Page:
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Government to toughen fire regulation in light of Hackitt review recommendations

The government has agreed to introduce a new regulatory framework to improve fire safety in high-rise residential tower blocks in response to Dame Judith Hackitt’s independent review of regulation following the Grenfell Tower fire in June 2017.

Government to toughen fire regulation in light of Hackitt review recommendations
Image credit: ©Wayne Tippetts/REX/Shutterstock

Housing minister James Brokenshire confirmed on 18 December that the government will implement all the recommendations made by Hackitt in her Independent Review of Building Regulations and Fire Safety, published in May 2018.

The new regime will mandate named dutyholders for fire safety compliance at the design, construction and occupation stages of residential buildings of 10 storeys or more.

High-rise residential projects will also be obliged to pass through a series of “gateways”, points at which the regulators will approve fire safety arrangements before allowing the next stage to begin.

Hackitt’s report concluded that a lack of clarity on roles and responsibilities and inadequate regulatory oversight and enforcement had led to a “race to the bottom” in building safety practices.

Announcing Building a Safer Future, the government’s implementation plan, Brokenshire said the government would consider the option of establishing a statutory Joint Competent Authority, which would oversee the management of safety risks across a building’s entire lifecycle, oversee compliance and have the power to sanction dutyholders.

Hackitt’s report called for serious penalties, including prison and unlimited fines for construction contractors who were found guilty of flouting fire regulations.

Her final report recommended that the “sanctions and enforcement regime should be reinforced so that penalties are an effective deterrent against noncompliance. These stronger enforcement tools should generally look to replicate and align with the approach in the Health and Safety at Work Act”.

The government accepts this in principle but will consult on further detail in spring 2019, specifically on proposals for enforcement and sanctions to support the new regime. To assist with the consultation and establishment of the new regime it has set up a Joint Regulators Group, comprising representatives of the Health and Safety Executive, Local Authority Building Control, the fire services and the Local Government Association, which will start to test elements of the revised framework in 2019 ahead of any new proposed legislation.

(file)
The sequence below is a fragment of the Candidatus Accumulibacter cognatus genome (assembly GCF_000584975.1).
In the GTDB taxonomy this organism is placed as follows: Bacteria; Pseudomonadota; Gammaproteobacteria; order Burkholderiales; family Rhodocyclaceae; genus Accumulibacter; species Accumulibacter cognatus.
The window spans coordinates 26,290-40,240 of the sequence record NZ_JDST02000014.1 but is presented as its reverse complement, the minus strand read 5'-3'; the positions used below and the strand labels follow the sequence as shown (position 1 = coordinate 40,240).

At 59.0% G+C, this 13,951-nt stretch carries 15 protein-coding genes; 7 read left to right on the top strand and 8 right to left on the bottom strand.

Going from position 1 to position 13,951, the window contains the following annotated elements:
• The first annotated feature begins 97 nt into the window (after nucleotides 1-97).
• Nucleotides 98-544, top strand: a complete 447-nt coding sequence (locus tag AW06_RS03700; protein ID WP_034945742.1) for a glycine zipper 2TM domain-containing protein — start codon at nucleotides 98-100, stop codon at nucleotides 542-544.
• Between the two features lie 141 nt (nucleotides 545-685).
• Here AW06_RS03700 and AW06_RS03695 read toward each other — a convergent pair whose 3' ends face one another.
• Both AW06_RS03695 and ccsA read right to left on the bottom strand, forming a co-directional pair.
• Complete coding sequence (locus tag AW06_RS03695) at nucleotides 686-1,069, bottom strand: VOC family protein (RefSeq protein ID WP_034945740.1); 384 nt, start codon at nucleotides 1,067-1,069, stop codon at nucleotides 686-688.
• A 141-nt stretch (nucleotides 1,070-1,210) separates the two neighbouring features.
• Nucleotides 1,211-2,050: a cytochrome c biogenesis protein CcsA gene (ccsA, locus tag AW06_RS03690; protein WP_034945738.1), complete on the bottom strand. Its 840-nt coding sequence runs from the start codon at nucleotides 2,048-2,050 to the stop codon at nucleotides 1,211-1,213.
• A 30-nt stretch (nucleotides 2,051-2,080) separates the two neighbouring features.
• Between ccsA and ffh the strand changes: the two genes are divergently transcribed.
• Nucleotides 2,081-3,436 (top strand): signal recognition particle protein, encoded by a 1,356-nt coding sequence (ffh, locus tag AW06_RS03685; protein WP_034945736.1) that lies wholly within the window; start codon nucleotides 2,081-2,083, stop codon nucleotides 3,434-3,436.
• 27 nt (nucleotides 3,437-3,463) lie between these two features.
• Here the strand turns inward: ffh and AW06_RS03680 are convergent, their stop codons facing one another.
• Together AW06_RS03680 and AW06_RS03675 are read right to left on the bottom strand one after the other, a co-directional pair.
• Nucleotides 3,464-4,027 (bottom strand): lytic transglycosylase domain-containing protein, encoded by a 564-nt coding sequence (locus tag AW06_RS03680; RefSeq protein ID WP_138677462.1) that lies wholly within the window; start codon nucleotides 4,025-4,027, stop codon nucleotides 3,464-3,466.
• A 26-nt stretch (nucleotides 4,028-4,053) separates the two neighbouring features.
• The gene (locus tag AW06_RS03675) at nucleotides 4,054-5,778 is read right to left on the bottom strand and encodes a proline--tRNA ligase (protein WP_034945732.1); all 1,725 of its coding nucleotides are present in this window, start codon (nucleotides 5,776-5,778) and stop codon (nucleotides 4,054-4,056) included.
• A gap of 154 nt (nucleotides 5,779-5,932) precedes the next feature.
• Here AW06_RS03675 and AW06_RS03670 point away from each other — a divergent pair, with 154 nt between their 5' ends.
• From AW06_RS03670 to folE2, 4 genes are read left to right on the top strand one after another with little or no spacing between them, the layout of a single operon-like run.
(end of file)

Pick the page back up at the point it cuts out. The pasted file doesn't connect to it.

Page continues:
Although the new regulatory framework will apply to high-risk residential buildings, the government also plans to consult in the spring on whether other buildings should be included where a fire involving them could put multiple lives at risk.

Over the next 12 months, the government plans to set up a standards committee to advise the secretary of state on new and existing construction product and system standards.

In addition to setting out its implementation plans, the government has also launched a full review of fire safety guidance in building regulations. On 18 December it published a call for evidence seeking views on the future technical guidance contained in Approved Document B (fire safety). The consultation closes on 1 March.

In September 2018, the government introduced a ban on using combustible cladding on new high-rise buildings, which is due to come into force on 21 December.

Nick Warburton is deputy editor of IOSH Magazine 

Comments

I apologise in advance but I haven't seen whether the government are going to review the RRO 2005. I think this needs to be looked at. I also think it is about time that fire services were financed in a way that allows their officers to do what they did years ago and that is, the issuing of fire certificates.

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